The world in 2200
Some skip school to protest climate change, others disavow disposable packaging, still others invest in metal drinking straws.
For artist Tan Zi Xi, 34, her preferred way of raising environmental awareness and spurring others to action is through art. The message of what she paints might be grim, yet it looks anything but.
Among her latest works is 2200 A.D., an installation along the Esplanade’s Level 3 Community Wall. It includes smaller framed drawings and a large wall mural that channels a whimsical vibe, but depicts a dystopic future, one where animals are mutated, and people live away from Earth, ravaged of natural resources.
Her sublime, imagined universe of the future, however, makes it hard to take one’s eyes away from the curious creatures and beguiling landscapes in the work. Indeed, Tan believes that because the message of her art is bleak, her work needs to charm people into pondering the possibly perverse consequences of their actions on the environment.
But she is against sugar-coating things. It is why her weird and sort-of-wonderful mural of the future continues to show worrying signs of pollution – it is dotted with clouds of smoke and plumes of fumes.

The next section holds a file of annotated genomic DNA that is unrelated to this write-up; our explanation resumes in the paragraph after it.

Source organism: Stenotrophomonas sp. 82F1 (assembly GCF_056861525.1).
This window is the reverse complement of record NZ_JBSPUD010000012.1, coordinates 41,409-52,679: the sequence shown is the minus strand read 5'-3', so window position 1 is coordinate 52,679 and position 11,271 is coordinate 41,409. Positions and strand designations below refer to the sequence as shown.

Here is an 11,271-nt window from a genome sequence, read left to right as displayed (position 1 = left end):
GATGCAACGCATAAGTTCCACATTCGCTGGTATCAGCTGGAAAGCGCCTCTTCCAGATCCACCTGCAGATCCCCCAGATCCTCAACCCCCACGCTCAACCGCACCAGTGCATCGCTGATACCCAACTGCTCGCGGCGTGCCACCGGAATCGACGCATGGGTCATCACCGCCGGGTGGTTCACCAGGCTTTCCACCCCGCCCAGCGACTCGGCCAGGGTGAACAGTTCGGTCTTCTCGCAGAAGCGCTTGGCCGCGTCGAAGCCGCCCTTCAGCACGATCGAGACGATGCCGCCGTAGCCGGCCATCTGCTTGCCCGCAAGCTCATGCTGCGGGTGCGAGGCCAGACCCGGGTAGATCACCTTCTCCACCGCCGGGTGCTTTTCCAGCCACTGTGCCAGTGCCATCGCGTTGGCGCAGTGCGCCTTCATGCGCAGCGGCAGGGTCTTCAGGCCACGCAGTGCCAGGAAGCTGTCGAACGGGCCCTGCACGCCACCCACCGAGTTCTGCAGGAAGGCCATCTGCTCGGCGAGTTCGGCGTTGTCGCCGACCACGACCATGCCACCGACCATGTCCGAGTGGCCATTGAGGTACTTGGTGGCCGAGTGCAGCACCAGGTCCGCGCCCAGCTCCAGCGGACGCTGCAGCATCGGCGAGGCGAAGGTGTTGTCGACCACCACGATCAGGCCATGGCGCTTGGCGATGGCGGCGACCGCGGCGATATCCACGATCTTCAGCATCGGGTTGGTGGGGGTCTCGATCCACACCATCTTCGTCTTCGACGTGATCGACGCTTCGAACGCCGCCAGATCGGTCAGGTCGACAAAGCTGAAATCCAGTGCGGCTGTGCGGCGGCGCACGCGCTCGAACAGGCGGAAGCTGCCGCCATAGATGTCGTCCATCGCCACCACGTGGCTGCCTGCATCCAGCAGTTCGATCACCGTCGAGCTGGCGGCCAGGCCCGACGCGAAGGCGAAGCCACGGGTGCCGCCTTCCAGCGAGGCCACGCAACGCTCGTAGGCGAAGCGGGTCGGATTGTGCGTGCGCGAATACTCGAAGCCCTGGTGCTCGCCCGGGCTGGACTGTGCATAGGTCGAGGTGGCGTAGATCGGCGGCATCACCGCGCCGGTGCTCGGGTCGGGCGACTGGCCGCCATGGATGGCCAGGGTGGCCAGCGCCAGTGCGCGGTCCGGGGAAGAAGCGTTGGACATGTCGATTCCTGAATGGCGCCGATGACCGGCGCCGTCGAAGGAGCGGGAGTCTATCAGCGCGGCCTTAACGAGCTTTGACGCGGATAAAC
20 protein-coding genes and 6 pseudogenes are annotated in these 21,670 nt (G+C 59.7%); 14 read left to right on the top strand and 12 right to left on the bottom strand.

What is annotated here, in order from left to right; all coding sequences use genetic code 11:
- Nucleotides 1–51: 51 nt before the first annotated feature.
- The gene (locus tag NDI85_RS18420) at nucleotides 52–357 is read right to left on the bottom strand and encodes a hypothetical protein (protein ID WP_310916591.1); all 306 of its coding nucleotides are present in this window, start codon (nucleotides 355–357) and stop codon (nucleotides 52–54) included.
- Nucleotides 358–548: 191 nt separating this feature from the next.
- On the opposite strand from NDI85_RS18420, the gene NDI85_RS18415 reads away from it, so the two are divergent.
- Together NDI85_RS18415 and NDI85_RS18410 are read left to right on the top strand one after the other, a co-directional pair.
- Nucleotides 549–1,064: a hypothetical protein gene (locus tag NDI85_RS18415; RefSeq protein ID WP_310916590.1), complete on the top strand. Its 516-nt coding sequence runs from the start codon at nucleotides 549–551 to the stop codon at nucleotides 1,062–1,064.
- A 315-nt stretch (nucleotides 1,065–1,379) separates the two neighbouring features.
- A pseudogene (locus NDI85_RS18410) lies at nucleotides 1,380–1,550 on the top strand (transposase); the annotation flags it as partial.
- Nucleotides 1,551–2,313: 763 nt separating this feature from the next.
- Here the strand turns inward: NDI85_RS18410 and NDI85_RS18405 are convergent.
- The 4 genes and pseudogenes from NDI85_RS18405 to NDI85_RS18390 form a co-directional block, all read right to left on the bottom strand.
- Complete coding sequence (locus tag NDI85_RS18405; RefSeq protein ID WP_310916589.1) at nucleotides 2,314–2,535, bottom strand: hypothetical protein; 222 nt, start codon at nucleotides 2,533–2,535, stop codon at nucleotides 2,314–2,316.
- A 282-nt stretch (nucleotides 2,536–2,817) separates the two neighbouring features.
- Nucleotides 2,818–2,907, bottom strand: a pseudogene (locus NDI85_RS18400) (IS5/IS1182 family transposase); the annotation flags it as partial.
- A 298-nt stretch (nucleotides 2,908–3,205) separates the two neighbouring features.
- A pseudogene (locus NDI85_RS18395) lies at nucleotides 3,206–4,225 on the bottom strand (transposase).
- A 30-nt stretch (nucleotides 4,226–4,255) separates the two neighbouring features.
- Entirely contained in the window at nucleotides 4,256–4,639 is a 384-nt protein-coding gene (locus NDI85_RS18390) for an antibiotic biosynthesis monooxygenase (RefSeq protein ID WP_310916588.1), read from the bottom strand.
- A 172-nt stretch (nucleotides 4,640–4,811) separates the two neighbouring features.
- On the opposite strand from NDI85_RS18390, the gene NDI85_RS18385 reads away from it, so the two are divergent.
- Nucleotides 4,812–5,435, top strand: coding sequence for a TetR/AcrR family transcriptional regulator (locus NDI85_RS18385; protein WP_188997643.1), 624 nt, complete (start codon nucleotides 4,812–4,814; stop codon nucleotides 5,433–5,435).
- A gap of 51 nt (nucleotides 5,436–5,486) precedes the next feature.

She says: “Given the condition of Earth now and how we are treating it, turning a blind eye to things, I don’t see how we’ll be able to turn things around or change.”
Nonetheless, she clings to hope – that the next generation can seed change. Her other ongoing installation at the Esplanade, Cabinet of Curiosities, seeks to get young ones thinking about the environment in the future, and how they can care for it now.
The installation, in Esplanade’s free activity area for children, PIP’s PLAYbox, on the fourth floor, is a larger-than-life series of cabinets. When children open the drawers and cupboards, they are greeted by paintings of strange and colourful animals, and the complementary activity sheets encourage parents to talk about the “mutated” animals with their children.
On her part, Tan practices what she preaches by being more conscious of what she buys, and the waste she produces; every opportunity she has, she tries to reduce consumption and waste. For example, she carries a tumbler with her everywhere and uses reusable bags. She also stores leftover paint in reusable containers instead of throwing the old, half-used tubes away, which is more convenient.
She says: “It is easy to think that there is nothing much one can do individually to save the environment, but I believe that every small effort counts.”